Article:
Both types of thermal bar code label printers offer advantages and disadvantages during the printing process. In contrast to most laser printers, both direct thermal and thermal transfer printers easily switch between batch and single-label printing without much waste.

Direct thermal printers provide the following benefits:

✓    Easy to use and require no additional supplies like ink, toner, or ribbon.
✓    Sharp bar code print quality that’s easily read,
✓    Low long-term maintenance costs and total cost of ownership (TCO).
✓    More durable than dot-matrix or laser printers, meaning that they operate reliably in both industrial and office environments.

The chief drawback of direct thermal bar code label printers is sensitivity to environmental conditions, especially heat and light. The paper also remains chemically active after the printing process is finished, often requiring a top coat that resists UV light exposure, chemicals, and surface abrasions.

Thermal transfer printers offer many of the same benefits as direct thermal technology, including these:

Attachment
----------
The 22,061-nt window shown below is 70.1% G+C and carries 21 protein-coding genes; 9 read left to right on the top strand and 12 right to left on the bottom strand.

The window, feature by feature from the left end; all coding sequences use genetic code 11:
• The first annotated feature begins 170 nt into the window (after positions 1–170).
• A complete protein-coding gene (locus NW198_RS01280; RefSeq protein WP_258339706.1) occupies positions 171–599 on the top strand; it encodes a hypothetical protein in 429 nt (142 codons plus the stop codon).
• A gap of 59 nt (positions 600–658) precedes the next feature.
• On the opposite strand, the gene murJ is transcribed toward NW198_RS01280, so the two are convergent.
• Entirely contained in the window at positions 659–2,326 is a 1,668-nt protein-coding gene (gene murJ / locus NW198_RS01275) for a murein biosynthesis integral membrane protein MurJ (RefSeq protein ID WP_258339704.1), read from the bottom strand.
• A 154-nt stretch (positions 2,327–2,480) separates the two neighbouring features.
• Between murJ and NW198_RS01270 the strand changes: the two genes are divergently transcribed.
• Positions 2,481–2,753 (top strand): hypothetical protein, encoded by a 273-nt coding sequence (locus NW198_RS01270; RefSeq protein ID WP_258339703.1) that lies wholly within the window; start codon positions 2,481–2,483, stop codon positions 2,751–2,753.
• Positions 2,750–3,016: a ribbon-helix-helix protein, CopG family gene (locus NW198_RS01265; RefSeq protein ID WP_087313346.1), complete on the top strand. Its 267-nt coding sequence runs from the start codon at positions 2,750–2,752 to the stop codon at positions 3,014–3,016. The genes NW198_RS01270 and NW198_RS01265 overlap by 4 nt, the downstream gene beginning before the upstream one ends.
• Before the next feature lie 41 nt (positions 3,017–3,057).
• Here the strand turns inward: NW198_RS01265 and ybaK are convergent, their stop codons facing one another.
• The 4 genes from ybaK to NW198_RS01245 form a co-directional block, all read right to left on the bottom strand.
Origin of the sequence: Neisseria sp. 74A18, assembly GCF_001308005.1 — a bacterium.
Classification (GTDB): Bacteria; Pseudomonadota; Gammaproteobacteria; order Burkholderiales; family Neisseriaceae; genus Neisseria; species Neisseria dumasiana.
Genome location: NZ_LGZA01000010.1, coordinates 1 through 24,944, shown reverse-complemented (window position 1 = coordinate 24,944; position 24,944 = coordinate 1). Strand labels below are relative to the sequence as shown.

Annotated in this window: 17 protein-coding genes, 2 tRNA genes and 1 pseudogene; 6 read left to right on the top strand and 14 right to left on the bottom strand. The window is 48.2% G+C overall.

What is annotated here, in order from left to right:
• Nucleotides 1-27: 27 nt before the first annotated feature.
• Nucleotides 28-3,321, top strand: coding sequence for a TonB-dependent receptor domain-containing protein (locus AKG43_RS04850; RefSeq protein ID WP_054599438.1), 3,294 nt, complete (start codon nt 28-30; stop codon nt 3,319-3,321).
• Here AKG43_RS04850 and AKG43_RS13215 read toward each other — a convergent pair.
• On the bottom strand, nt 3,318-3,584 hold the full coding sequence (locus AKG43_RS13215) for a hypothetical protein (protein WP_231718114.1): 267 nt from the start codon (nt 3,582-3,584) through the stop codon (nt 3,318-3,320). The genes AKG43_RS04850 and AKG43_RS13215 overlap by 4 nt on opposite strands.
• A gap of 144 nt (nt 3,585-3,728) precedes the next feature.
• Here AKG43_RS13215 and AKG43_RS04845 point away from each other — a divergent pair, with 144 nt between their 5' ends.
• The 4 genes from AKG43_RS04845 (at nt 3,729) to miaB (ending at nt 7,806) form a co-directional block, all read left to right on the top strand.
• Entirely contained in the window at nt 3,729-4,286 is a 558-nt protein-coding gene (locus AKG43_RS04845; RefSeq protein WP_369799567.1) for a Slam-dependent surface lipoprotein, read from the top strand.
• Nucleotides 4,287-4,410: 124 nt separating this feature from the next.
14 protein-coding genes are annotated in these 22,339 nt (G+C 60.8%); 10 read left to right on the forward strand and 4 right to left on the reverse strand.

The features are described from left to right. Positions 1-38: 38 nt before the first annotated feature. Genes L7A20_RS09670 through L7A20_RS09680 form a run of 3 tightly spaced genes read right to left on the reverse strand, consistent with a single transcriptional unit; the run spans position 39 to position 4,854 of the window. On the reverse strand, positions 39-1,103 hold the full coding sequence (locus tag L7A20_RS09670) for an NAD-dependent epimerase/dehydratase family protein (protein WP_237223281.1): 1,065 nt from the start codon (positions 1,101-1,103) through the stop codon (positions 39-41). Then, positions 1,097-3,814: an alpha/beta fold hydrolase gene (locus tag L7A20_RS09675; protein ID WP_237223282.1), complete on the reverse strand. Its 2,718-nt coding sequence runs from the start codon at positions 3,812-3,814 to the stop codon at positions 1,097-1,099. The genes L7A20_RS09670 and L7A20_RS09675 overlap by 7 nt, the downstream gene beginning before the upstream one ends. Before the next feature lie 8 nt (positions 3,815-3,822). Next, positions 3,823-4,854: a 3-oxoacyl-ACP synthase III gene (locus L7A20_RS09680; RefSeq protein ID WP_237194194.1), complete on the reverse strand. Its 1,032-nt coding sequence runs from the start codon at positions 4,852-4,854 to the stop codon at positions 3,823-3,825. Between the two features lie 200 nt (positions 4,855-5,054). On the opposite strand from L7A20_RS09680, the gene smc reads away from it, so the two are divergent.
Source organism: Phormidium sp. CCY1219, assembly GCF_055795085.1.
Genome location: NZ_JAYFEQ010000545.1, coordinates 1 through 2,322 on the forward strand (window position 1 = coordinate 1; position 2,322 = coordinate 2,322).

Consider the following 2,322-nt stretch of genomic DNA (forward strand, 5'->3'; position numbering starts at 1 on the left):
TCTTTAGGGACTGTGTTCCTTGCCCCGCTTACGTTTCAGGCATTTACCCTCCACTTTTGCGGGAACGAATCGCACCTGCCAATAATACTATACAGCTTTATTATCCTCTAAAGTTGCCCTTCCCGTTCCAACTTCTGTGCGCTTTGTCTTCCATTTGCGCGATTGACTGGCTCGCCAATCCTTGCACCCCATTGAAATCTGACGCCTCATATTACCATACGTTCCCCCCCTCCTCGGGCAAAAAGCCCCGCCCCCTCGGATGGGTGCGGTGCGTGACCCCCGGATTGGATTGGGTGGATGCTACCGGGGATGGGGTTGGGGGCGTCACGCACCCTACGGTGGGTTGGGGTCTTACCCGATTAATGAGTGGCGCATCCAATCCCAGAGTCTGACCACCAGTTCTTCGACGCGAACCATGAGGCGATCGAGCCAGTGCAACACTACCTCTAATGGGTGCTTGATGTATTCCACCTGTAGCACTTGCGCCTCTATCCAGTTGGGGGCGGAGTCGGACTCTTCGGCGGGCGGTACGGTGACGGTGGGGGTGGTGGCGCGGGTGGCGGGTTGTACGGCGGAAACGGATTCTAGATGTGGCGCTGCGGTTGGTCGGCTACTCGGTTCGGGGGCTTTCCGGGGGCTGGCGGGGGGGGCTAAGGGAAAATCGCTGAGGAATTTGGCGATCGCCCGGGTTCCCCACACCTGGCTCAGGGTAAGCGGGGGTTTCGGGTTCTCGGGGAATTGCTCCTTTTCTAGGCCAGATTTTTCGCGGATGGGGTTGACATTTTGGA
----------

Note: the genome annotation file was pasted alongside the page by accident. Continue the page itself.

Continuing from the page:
✓    Produces long life image stability
✓    Thermal transfer technology prints on a wide range of media stock.
✓    Very durable, allowing reliable operation in industrial AND office applications.

Supply costs are higher for thermal transfer printers, as they require replacement ribbons. In many cases the ribbons are not recyclable like those of other printer types. And the printer media and the ribbon must be compatible to ensure optimal print quality, otherwise heat from the print head could possible melt the ribbon onto the label, ruining the bar code labels and causing potential internal problems with the printer.

Bar code label printers to consider

Now that you know a little more about what to look for in a thermal bar code label printer, here are some places to start your research.

(1) Zebra Technologies. Zebra offers the widest selection of bar code printers in the industry and supports them extensively with software, connectivity assistance, and supplies. Greater than 90 percent of Fortune 500 companies use Zebra-brand printers. Visit http://www.zebra.com/

(2) Datamax-O’Neil. Headquartered in Orlando, Florida, this global company offers a broad range of industrial bar code printers, and provides stationary and portable label printing solutions, with over 1 million printers manufactured. Visit http://www.datamax-oneil.com/do/com/EN-US/index.cfm

(3) Intermec.
Intermec offers industrial label printers for a range of applications, from commercial light volume to rugged, round-the-clock performance. Visit http://www.intermec.com/